gms | German Medical Science

27. Deutscher Krebskongress

Deutsche Krebsgesellschaft e. V.

22. - 26.03.2006, Berlin

Nursing Research and Complementary Medicine

Meeting Abstract

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27. Deutscher Krebskongress. Berlin, 22.-26.03.2006. Düsseldorf, Köln: German Medical Science; 2006. DocIS029

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Veröffentlicht: 20. März 2006

© 2006 Etzel.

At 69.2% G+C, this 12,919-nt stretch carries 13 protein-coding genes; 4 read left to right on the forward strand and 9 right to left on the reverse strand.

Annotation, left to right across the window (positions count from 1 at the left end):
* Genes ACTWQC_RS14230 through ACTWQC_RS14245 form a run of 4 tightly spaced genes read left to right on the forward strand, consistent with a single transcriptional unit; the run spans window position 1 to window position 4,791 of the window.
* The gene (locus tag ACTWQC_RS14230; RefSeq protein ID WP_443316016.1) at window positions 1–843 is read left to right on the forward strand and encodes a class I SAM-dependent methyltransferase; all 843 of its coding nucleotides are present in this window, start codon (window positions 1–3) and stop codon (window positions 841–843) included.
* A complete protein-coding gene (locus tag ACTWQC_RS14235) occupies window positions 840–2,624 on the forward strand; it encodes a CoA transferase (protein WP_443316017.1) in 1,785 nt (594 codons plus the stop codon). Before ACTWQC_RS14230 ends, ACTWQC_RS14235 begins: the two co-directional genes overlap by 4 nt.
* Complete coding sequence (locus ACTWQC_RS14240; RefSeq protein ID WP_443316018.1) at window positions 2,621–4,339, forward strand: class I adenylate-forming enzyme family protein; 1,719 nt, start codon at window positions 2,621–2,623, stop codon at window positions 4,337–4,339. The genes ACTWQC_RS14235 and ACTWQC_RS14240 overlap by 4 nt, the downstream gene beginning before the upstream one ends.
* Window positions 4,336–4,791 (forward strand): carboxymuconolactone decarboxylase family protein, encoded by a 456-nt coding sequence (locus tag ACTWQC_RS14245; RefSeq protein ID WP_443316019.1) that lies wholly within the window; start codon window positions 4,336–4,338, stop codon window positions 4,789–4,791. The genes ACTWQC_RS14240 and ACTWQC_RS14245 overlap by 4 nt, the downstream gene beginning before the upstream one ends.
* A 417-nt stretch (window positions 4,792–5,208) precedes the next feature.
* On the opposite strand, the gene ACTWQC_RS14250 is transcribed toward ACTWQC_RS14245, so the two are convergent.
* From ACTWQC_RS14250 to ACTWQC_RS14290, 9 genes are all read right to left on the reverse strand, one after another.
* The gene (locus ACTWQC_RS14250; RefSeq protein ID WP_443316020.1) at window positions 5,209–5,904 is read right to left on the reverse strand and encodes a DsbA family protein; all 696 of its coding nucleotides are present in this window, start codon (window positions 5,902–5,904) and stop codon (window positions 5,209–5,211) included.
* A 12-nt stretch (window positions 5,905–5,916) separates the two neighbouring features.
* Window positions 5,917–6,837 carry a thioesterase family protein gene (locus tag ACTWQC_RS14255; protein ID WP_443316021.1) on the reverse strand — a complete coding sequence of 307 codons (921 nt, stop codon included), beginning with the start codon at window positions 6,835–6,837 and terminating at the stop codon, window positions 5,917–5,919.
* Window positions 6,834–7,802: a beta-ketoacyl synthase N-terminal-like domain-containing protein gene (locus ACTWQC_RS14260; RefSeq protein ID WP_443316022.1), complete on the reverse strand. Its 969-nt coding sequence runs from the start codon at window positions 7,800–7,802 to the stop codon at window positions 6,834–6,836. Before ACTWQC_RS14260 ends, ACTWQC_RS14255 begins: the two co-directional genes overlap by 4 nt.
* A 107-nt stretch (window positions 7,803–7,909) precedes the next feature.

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An evidence-based approach to nursing is by no means a new phenomenon, but one that has been in existence at least since Florence Nightingale’s research into patients’ needs and the influence of environmental factors on health. Despite this tradition, nursing research in German-speaking countries is still a relatively young scientific discipline that has only seen increasing development in the last 10 years. An evidence-based approach has since found vocal support within German health legislation, where there are calls for “efficient and cost-effective nursing” based on “scientific findings”. However, third party funding for nursing research still only exists on a very limited scale. This is mainly due to that fact that there are still too few funding bodies actively involved in the field of nursing, resulting in a very limited level of financial and therefore also human resources for nursing research. Oncology nursing research concentrates on areas of direct nursing practice, perspectives of patients and their relatives, development of theory and methods and the care structures within the Health Care System. Complementary nursing methods offer a wide range of nursing research opportunities and include the application of compresses and poultices, herbal remedies, essential oils and various forms of embrocation. When using these methods to alleviate symptoms, nursing is taking advantage of centuries-old knowledge and experience. However, there has so far been little scientific research into these practices and members of the nursing administration and nursing research staff at the Tumor Biology Center in Freiburg, Germany would like to at least partly fill this knowledge gap by implementing their research programme. Currently, a prospective and controlled study of the effectiveness of lavender oil compresses in treating mild to moderate sleep disturbances is in progress. Sleep disturbances are very common among oncology patients, particularly when in hospital. Proving the effectiveness of lavender oil compresses would not only represent a contribution to a continued evidence-based approach to complementary nursing care. Since a large number of cancer patients are reluctant to take additional medication and would like to play an active role in their own health care, this would also promote patient-oriented care in oncology.